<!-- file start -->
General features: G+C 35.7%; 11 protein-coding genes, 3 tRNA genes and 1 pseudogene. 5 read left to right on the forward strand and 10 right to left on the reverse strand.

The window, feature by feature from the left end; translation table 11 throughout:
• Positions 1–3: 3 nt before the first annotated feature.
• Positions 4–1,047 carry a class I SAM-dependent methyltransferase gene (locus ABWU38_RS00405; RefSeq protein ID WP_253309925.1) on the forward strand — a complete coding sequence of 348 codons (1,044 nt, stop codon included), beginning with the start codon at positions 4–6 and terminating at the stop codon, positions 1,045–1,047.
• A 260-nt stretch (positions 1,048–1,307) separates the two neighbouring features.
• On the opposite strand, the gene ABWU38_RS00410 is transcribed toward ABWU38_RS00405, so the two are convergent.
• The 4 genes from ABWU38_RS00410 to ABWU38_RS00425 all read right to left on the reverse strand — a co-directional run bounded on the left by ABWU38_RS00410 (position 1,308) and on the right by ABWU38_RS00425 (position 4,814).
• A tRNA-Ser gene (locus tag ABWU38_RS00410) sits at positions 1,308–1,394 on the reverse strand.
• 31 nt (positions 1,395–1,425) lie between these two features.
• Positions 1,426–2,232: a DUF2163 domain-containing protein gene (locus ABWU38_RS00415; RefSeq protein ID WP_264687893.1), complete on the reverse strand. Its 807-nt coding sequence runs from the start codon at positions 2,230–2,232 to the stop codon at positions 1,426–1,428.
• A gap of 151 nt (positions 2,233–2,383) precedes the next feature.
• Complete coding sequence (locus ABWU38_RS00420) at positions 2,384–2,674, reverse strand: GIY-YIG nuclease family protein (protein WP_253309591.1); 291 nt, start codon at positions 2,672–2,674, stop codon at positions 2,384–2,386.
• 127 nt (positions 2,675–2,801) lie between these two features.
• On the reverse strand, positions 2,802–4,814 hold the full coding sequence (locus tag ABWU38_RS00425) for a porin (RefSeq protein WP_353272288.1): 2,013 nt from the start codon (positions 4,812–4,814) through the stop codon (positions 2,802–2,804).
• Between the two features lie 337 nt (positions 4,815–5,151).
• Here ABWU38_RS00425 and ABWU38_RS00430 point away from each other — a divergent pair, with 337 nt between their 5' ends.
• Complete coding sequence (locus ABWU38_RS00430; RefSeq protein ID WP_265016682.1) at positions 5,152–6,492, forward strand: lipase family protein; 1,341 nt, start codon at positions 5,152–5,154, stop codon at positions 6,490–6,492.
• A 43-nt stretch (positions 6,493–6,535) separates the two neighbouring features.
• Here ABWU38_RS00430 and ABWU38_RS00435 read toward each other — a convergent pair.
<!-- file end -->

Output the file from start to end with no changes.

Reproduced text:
General features: G+C 35.7%; 11 protein-coding genes, 3 tRNA genes and 1 pseudogene. 5 read left to right on the forward strand and 10 right to left on the reverse strand.

The window, feature by feature from the left end; translation table 11 throughout:
• Positions 1–3: 3 nt before the first annotated feature.
• Positions 4–1,047 carry a class I SAM-dependent methyltransferase gene (locus ABWU38_RS00405; RefSeq protein ID WP_253309925.1) on the forward strand — a complete coding sequence of 348 codons (1,044 nt, stop codon included), beginning with the start codon at positions 4–6 and terminating at the stop codon, positions 1,045–1,047.
• A 260-nt stretch (positions 1,048–1,307) separates the two neighbouring features.
• On the opposite strand, the gene ABWU38_RS00410 is transcribed toward ABWU38_RS00405, so the two are convergent.
• The 4 genes from ABWU38_RS00410 to ABWU38_RS00425 all read right to left on the reverse strand — a co-directional run bounded on the left by ABWU38_RS00410 (position 1,308) and on the right by ABWU38_RS00425 (position 4,814).
• A tRNA-Ser gene (locus tag ABWU38_RS00410) sits at positions 1,308–1,394 on the reverse strand.
• 31 nt (positions 1,395–1,425) lie between these two features.
• Positions 1,426–2,232: a DUF2163 domain-containing protein gene (locus ABWU38_RS00415; RefSeq protein ID WP_264687893.1), complete on the reverse strand. Its 807-nt coding sequence runs from the start codon at positions 2,230–2,232 to the stop codon at positions 1,426–1,428.
• A gap of 151 nt (positions 2,233–2,383) precedes the next feature.
• Complete coding sequence (locus ABWU38_RS00420) at positions 2,384–2,674, reverse strand: GIY-YIG nuclease family protein (protein WP_253309591.1); 291 nt, start codon at positions 2,672–2,674, stop codon at positions 2,384–2,386.
• 127 nt (positions 2,675–2,801) lie between these two features.
• On the reverse strand, positions 2,802–4,814 hold the full coding sequence (locus tag ABWU38_RS00425) for a porin (RefSeq protein WP_353272288.1): 2,013 nt from the start codon (positions 4,812–4,814) through the stop codon (positions 2,802–2,804).
• Between the two features lie 337 nt (positions 4,815–5,151).
• Here ABWU38_RS00425 and ABWU38_RS00430 point away from each other — a divergent pair, with 337 nt between their 5' ends.
• Complete coding sequence (locus ABWU38_RS00430; RefSeq protein ID WP_265016682.1) at positions 5,152–6,492, forward strand: lipase family protein; 1,341 nt, start codon at positions 5,152–5,154, stop codon at positions 6,490–6,492.
• A 43-nt stretch (positions 6,493–6,535) separates the two neighbouring features.
• Here ABWU38_RS00430 and ABWU38_RS00435 read toward each other — a convergent pair.